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N Scale - Atlas - 32551 - Cleaning Car, Motorized, Wet-Dry - Maintenance of Way

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Stock Number 32551
Original Retail Price $69.95
Brand Atlas
Manufacturer Takara Tomy
Body Style Tomix Track Cleaning Car
Prototype Cleaning Car, Motorized, Wet-Dry
Road or Company Name Maintenance of Way (Details)
Reporting Marks MOW
Paint Color(s) Gray with Yellow and Black Stripes
Release Date 2003-09-01
Item Category Rolling Stock (Freight)
Model Type Cleaning Car
Model Subtype Motorized
Model Variety Wet-Dry



Model Information: You might think trend-setting Shinkansen "bullet" trains represent the best-known Tomix products, or maybe the "Thomas the Tank Engine" series so popular worldwide with young and old, but you would be wrong.

The most widespread Tomix product is a utilitarian Track Cleaning Car. This freelanced car can use spinning abrasive disks or polishing pads (with a cleaning fluid reservoir) to clean the rails, as well as a vacuum to remove dust and small debris. It has been produced in many color schemes, and has been also sold in the U.S. under the Atlas brand. An HO scale version has been sold by Dapol in the United Kingdom. For a thorough account, see Doug Coster's Japanese Model Train Newsletter blog item: http://jmtn.wordpress.com/2011/05/09/tomixs-cleaning-sytems/

Road Name History:
Maintenance of Way is a generic term that encompasses all activities and equipment related to maintaining railroad tracks in good condition.
Equipment is highly specialized and diversified. A non exhaustive list below:
  • Ballast cleaner
  • Ballast regulator
  • Clearance car
  • Crane
  • Dynamometer car
  • Grinder
  • Road–rail vehicle (Hi-Rail)
  • Rotary snowplow
  • Scale test car
  • Stoneblower
  • Tamping machine
  • Track geometry car

Brand/Importer Information:
In 1924 Stephan Schaffan, Sr. founded the Atlas Tool Company in Newark, New Jersey. In 1933 his son, Stephan Schaffan, Jr., came to work for his father at the age of sixteen. Steve Jr. built model airplanes as a hobby and frequented a local hobby shop. Being an enterprising young man, he would often ask the owner if there was anything he could do to earn some extra spending money. Tired of listening to his requests, the hobby-store owner threw some model railroad track parts his way and said, "Here, see if you can improve on this".

In those days, railroad modelers had to assemble and build everything from scratch. Steve Jr. created a "switch kit" which sold so well, that the entire family worked on them in the basement at night, while doing business as usual in the machine shop during the day.

Subsequently, Steve Jr. engineered the stapling of rail to fiber track, along with inventing the first practical rail joiner and pre-assembled turnouts and flexible track. All of these products, and more, helped to popularize model railroading and assisted in the creation of a mass-market hobby. The budding entrepreneur quickly outgrew the limitations of a basement and small garage operation. Realizing they could actually make a living selling track and related products, Steve and his father had the first factory built in Hillside, New Jersey at 413 Florence Avenue in 1947. On September 30, 1949, the Atlas Tool Company was officially incorporated as a New Jersey company.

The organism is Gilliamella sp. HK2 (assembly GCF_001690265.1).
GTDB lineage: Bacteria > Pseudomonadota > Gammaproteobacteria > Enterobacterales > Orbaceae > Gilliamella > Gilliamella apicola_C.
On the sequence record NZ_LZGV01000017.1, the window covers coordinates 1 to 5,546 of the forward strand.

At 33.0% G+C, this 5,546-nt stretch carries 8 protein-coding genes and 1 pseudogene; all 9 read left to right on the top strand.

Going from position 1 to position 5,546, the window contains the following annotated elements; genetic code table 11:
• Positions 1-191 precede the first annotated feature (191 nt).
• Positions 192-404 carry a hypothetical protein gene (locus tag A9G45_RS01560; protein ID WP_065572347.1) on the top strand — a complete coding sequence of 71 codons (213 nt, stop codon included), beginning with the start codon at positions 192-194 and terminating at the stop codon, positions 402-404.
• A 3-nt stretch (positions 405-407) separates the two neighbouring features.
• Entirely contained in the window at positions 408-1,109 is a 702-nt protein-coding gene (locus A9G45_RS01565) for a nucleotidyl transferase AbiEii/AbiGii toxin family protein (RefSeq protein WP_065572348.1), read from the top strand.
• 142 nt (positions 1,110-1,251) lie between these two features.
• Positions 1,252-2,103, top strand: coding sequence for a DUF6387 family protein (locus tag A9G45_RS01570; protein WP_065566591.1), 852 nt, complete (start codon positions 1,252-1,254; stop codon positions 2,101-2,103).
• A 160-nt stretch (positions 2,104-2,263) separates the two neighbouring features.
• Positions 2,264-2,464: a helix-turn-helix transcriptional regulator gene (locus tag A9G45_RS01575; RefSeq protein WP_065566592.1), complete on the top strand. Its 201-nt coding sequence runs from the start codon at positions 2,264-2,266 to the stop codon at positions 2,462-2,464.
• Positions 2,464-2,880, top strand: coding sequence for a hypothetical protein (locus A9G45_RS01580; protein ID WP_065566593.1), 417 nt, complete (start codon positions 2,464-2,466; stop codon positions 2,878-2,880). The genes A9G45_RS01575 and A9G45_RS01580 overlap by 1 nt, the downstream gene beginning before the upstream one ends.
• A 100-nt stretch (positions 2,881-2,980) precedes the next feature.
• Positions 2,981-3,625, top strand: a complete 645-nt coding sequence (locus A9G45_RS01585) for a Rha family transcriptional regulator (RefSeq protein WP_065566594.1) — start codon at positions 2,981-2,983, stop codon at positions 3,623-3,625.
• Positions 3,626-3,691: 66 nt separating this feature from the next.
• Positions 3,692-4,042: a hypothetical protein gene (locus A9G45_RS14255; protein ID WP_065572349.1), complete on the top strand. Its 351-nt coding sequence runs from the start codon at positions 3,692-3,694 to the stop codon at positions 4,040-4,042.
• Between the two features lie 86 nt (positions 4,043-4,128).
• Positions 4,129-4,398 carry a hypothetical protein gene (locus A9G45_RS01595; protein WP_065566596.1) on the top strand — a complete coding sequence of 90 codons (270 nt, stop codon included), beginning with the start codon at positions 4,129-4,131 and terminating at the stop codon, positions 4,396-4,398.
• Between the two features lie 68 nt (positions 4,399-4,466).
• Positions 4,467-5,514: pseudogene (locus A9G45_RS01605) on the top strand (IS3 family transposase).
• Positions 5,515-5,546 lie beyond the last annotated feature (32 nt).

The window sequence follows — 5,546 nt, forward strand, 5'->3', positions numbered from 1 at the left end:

In 1985, Steve was honored posthumously for his inventions by the Model Railroad Industry Association and was inducted into the Model Railroad Industry Hall of Fame in Baltimore, Maryland. In addition, Steve was nominated and entered into the National Model Railroad Association Pioneers of Model Railroading in 1995.

In the early 1990s, the Atlas Tool Company changed its name to Atlas Model Railroad Company, Inc.

Manufacturer Information:
Largely a Japanese manufacturer of children's toys and baby products, Takara Tomy has established a number of different subsidiary companies, with sales offices and factories located in various locations around the world. The firm is the product of a 2006 merger-of-equals between Tomy and Takara.

Takara Tomy produces N Scale model trains under their Tomytec division (we use the term loosely because it is actually a more complex relationship) using two different brand names "Tomytec" and "Tomix". Technically speaking these are not brands in the Western sense but rather they more closely resemble subsidiaries -of-subsidiaries, and where they fit in the corporate org chart may be the matter for a Master's thesis, but for our purposes we can think of them as simply two different brands with one manufacturer. In the past (prior to 1976) some model train products were branded simply "Tomy". To further confuse things, since 2000, outside of Japan, the company goes by the simple name, "Tomy" for their international subsidiaries.

If you consider both brand names as a single company, then the Tomytec/Tomix product line is the largest of its kind in Japan; with Kato following in second place (as of 2017). While Takara Tomy products are popular around the world, the firm's focus on children's toys has limited the international acceptance and distribution of its Tomytec model railroad products. Furthermore, unlike Kato, their focus tends to be heavily skewed towards Japanes prototypes.

Item created by: gdm on 2016-03-03 09:19:33. Last edited by gdm on 2020-06-03 12:41:05

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